The Vancouver Canucks set out to improve their previous group of defencemen before the 2019-20 regular season begins, signing a few of the rare free agent defencemen that were on the market this summer. One of those is left-handed blueliner Oscar Fantenberg.

With only one year of commitment and a cap hit of $800,000, signing Fantenberg has no risk attached to it. Unable to blow up in Benning’s face, acquiring the 27-year-old has a feeling that it cannot possibly go wrong.

Even if he flames out during training camp and isn’t in the lineup to begin the season, his entire contract can be buried with Utica after passing through waivers.

Fantenberg signed with he Los Angeles Kings in 2017, after a long stint in the SHL and a brief appearance in the KHL, where he was able to put up 23 points in 44 games — an amount of offensive production that he never reached in his native Sweden. With that bit of demonstration as not just a defensively-minded player and at the age of 26, it made sense for him to take the next step and head to North America.

He opened the season on the Kings and remained on the roster until early January, where he was sent down to the AHL and finished his regular season there. During his debut season in the NHL, Fantenberg was a pure depth defencemen averaging just over 14 minutes a game through the 27 he appeared in. He showed glimpses of being a two-way defencemen — even had a stint on the powerplay his first season — but ever since his rookie year, it’s been pure defence.

In 122 games since his debut season, Fantenberg has only a total of eight points recorded, keeping his focus on the other side of the game and not getting involved remotely in getting any points.

But that doesn’t mean he’s down deep in the depth chart and logging points with no-name defencemen either. During his time with the Kings and the Flames these past two seasons, Fantenberg has the most minutes (221:20) with below-replacement level Dion Phaneuf, but besides the old man, he has played a significant amount of time with talented blueliners.

Rasmus Andersson, Drew Doughty, and Jake Muzzin have all played over 100 minutes with Fantenberg with good results. During his time with those three, the new Canuck has a well-above-average shot attempt percentage, the lowest being a 52.31 CF% with Muzzin.

Especially with his 187 minutes with Andersson, the two were able to put up substantial production on the Calgary blueline. The sample size might not be the best, but among defensive pairs with over 100 TOI at 5v5, the Fantenberg-Andersson pairing ranked 9th in shot attempt percentage in the entire league with a 59.61 CF%.

In this rough analysis of limited ice-time with talented skaters, Fantenberg appears to excel when paired with top talent. That could be said with most players, since elite talent usually brings teammates up to their level, but to have these results constant so far in his career, he might be a good contrast piece to play with a skilled defencemen.

On the Canucks, the one right-handed option that makes the most sense is Troy Stecher. A similar profile to Andersson, Stecher can carry the puck up the ice while Fantenberg can focus on the defensive side of the game — a balance between the two players.

It might not be the most forward-thinking strategy in the all-offence mentality the way the league might be heading, but the results are there and he limits the opposition’s scoring chances while also letting his partner do the heavy lifting when it comes to creating chances.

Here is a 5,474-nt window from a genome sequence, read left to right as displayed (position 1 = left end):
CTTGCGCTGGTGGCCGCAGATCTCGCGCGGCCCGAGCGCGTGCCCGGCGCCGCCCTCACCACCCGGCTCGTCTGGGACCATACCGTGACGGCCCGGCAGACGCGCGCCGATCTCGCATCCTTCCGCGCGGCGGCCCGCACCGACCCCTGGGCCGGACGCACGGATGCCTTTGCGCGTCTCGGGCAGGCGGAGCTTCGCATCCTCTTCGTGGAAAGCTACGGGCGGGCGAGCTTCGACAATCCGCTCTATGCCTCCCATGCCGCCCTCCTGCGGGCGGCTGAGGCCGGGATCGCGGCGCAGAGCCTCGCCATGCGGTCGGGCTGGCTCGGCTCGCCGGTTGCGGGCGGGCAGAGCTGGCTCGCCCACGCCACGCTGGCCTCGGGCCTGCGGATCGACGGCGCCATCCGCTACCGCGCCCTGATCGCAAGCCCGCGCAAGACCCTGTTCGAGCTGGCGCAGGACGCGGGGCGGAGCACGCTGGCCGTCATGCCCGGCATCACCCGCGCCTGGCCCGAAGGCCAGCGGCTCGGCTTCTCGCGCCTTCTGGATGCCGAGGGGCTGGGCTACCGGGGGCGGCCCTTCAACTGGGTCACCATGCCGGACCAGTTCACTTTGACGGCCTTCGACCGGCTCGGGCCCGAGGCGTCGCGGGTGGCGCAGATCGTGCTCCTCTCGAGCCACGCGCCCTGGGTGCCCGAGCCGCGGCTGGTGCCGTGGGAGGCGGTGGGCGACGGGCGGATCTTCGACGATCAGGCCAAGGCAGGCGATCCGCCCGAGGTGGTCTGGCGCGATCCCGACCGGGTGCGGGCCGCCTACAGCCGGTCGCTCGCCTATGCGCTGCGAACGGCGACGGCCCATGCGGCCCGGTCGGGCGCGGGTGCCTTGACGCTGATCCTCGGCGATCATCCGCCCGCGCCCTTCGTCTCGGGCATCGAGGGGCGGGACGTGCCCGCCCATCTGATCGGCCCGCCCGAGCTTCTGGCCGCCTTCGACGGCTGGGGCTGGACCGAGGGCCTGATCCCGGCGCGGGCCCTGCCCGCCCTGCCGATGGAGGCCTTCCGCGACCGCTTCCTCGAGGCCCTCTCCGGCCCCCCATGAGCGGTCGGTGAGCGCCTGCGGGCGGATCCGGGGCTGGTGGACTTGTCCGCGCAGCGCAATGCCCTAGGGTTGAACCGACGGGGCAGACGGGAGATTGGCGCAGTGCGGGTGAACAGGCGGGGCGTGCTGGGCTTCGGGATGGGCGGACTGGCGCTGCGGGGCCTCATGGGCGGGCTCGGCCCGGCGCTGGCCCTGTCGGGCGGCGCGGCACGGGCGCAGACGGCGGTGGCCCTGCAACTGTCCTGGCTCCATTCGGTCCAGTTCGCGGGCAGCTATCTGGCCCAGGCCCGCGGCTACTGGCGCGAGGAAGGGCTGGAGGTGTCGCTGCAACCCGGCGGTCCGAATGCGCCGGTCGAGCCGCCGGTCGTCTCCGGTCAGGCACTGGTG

Micah Blake McCurdy’s isolated impact metric simply demonstrates Fantenberg’s ability while taking away the impact his teammates had on his results. Contrasting his immense lack of any offence, the defenceman has historically limited his competition to a below-average amount of scoring chances in high-danger areas.

It might not completely balance out, since Fantenberg brings a substantial lack of any offence, but there is clearly some benefits for defence and the Canucks’ moves this offseason demonstrate that.

Signing Jordie Benn to a value contract as well, the Canucks acquired two left-handed defencemen that think defence first and everything else second. Compared to last year’s blue line, this management team has risen the floor of what it means to be in this group of defencemen.

Both are not high-ceiling players that will blow fans away, but at worst, they are defencemen that will keep the puck out of the Canucks’ net better than the other skaters that they had.

It’s not the sexiest improvement and won’t single-handedly lead them into that desired playoff position, but it’s a small move that can add up and raise the expectation for what this defence can look like.

The signing of Fantenberg could always have been better, but there is limited risk with a move like this. Coming in on a one-year contract with a $800,000 cap hit that can be completely buried in Utica if need be, the signing is as low-risk as possible. There is always room for improvement though, the contract spot could have been offered to a player with a higher ceiling than the 27-year-old Fantenberg, but there lies more of a risk and more of a guarantee for this hypothetical player to stay in the AHL.

In this transaction is a clear-cut NHL defenceman and even if he spends most of his time as the seventh blueliner, he provides a level of depth that the Canucks have not had in past seasons. Instead of depending on someone from Utica to make an impact, Fantenberg has enough experience around the league and enough minutes with talented players to stick around and contribute.

Even if his contribution is mainly defence and his overall style of play hurts the offence, in the long run his presence to the Canucks’ defence is an improvement on last year.

That’s all that can be asked of this signing, to raise the expectation and overall production from the Canucks’ defence.

-stats via Corsica and HockeyViz-